HTTP Parameter Pollution Exploits
HTTP Parameter Pollution (HPP) is a Web attack evasion technique that allows an attacker to craft a HTTP request in order to manipulate web logics or retrieve hidden information. This evasion technique is based on splitting an attack vector between multiple instances of a parameter with the same name (?param1=value¶m1=value). As there is no formal way of parsing HTTP parameters, individual web technologies have their on unique way of parsing and reading URL parameters with the same name. Some taking the first occurance, some taking the last occurance, and some reading it as an array. This behavior is abused by the attacker in order to bypass pattern-based security mechanisms.
No tools needed. Maybe Burp or OWASP ZAP.
HPP allows an attacker to bypass pattern based/black list proxies or Web Application Firewall detection mechanisms. This can be done with or without the knowledge of the web technology behind the proxy, and can be achieved through simple trial and error.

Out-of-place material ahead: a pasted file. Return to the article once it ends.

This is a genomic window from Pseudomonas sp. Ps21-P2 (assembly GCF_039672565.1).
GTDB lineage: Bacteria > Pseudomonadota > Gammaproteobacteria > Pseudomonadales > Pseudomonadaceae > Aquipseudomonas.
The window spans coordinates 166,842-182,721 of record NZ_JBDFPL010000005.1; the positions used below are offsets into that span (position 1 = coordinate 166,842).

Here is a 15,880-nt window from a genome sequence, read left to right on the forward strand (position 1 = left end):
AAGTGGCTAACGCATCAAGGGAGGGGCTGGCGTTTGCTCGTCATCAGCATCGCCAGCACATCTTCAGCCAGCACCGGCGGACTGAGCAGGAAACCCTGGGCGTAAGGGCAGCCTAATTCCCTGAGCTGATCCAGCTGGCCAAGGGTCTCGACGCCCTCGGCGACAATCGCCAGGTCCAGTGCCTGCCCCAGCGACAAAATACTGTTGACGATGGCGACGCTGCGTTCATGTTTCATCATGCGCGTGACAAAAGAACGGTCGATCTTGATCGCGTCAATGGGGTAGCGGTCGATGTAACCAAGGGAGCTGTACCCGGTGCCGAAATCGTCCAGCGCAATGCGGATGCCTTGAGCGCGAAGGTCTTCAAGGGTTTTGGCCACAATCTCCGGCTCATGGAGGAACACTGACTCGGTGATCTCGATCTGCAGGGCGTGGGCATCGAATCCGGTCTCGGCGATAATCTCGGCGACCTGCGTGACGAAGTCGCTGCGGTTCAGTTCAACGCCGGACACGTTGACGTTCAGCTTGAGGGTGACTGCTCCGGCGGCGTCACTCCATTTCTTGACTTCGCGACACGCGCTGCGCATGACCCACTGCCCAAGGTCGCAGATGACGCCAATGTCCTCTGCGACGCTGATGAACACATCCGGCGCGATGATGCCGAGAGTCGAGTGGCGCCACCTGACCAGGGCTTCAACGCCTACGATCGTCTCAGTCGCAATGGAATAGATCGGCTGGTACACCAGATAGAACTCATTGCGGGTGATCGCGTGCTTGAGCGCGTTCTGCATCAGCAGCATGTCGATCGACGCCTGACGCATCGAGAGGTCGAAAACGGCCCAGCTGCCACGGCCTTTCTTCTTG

Example scenario. WAF - Reads first param Origin Service - Reads second param. In this scenario, developer trusted WAF and did not implement sanity checks. Attacker -- http://example.com?search=Beth&search=' OR 1=1;## --> WAF (reads first 'search' param, looks innocent. passes on) --> Origin Service (reads second 'search' param, injection happens if no checks are done here.)
Table of refence for which technology reads which parameter
|Technology||Parsing Result||outcome (par1=)|
|Perl CGI/Apache||First occurrence||a|
|Python Flask||First occurrence||a|
|Python Django||Last occurrence||b|
|Golang net/http - ||First occurrence||a|
|Golang net/http - ||All occurrences||a,b|